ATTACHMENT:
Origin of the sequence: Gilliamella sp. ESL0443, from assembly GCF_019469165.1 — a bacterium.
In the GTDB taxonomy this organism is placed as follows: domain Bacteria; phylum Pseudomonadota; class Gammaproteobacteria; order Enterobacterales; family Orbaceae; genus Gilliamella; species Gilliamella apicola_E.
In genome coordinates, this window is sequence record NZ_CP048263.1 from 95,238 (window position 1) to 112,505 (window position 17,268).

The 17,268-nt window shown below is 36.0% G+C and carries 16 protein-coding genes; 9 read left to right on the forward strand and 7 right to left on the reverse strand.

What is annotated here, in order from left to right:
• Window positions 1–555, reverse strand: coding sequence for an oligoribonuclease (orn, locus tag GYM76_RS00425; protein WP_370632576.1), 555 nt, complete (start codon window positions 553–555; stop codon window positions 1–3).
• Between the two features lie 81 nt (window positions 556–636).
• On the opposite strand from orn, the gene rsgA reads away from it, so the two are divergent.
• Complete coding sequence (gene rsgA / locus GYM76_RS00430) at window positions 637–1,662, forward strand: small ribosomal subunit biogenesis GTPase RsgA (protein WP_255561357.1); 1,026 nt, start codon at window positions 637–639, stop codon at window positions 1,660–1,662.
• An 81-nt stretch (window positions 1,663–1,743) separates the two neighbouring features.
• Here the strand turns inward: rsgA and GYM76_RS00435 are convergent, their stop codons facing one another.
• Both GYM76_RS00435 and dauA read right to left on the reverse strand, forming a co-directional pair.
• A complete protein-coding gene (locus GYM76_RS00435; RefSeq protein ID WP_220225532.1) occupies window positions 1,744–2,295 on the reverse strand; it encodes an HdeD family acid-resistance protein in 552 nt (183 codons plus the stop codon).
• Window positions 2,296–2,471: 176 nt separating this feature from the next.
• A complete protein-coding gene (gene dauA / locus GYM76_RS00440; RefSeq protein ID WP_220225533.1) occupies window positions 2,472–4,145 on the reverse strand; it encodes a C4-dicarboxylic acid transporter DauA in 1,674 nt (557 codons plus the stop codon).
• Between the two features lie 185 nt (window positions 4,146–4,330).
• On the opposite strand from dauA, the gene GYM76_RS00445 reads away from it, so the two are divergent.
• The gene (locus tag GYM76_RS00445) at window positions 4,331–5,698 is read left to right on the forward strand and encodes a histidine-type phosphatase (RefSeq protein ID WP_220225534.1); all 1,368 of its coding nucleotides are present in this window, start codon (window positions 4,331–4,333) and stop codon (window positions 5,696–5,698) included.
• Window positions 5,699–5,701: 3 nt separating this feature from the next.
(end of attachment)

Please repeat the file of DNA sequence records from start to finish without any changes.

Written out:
Origin of the sequence: Gilliamella sp. ESL0443, from assembly GCF_019469165.1 — a bacterium.
In the GTDB taxonomy this organism is placed as follows: domain Bacteria; phylum Pseudomonadota; class Gammaproteobacteria; order Enterobacterales; family Orbaceae; genus Gilliamella; species Gilliamella apicola_E.
In genome coordinates, this window is sequence record NZ_CP048263.1 from 95,238 (window position 1) to 112,505 (window position 17,268).

The 17,268-nt window shown below is 36.0% G+C and carries 16 protein-coding genes; 9 read left to right on the forward strand and 7 right to left on the reverse strand.

What is annotated here, in order from left to right:
• Window positions 1–555, reverse strand: coding sequence for an oligoribonuclease (orn, locus tag GYM76_RS00425; protein WP_370632576.1), 555 nt, complete (start codon window positions 553–555; stop codon window positions 1–3).
• Between the two features lie 81 nt (window positions 556–636).
• On the opposite strand from orn, the gene rsgA reads away from it, so the two are divergent.
• Complete coding sequence (gene rsgA / locus GYM76_RS00430) at window positions 637–1,662, forward strand: small ribosomal subunit biogenesis GTPase RsgA (protein WP_255561357.1); 1,026 nt, start codon at window positions 637–639, stop codon at window positions 1,660–1,662.
• An 81-nt stretch (window positions 1,663–1,743) separates the two neighbouring features.
• Here the strand turns inward: rsgA and GYM76_RS00435 are convergent, their stop codons facing one another.
• Both GYM76_RS00435 and dauA read right to left on the reverse strand, forming a co-directional pair.
• A complete protein-coding gene (locus GYM76_RS00435; RefSeq protein ID WP_220225532.1) occupies window positions 1,744–2,295 on the reverse strand; it encodes an HdeD family acid-resistance protein in 552 nt (183 codons plus the stop codon).
• Window positions 2,296–2,471: 176 nt separating this feature from the next.
• A complete protein-coding gene (gene dauA / locus GYM76_RS00440; RefSeq protein ID WP_220225533.1) occupies window positions 2,472–4,145 on the reverse strand; it encodes a C4-dicarboxylic acid transporter DauA in 1,674 nt (557 codons plus the stop codon).
• Between the two features lie 185 nt (window positions 4,146–4,330).
• On the opposite strand from dauA, the gene GYM76_RS00445 reads away from it, so the two are divergent.
• The gene (locus tag GYM76_RS00445) at window positions 4,331–5,698 is read left to right on the forward strand and encodes a histidine-type phosphatase (RefSeq protein ID WP_220225534.1); all 1,368 of its coding nucleotides are present in this window, start codon (window positions 4,331–4,333) and stop codon (window positions 5,696–5,698) included.
• Window positions 5,699–5,701: 3 nt separating this feature from the next.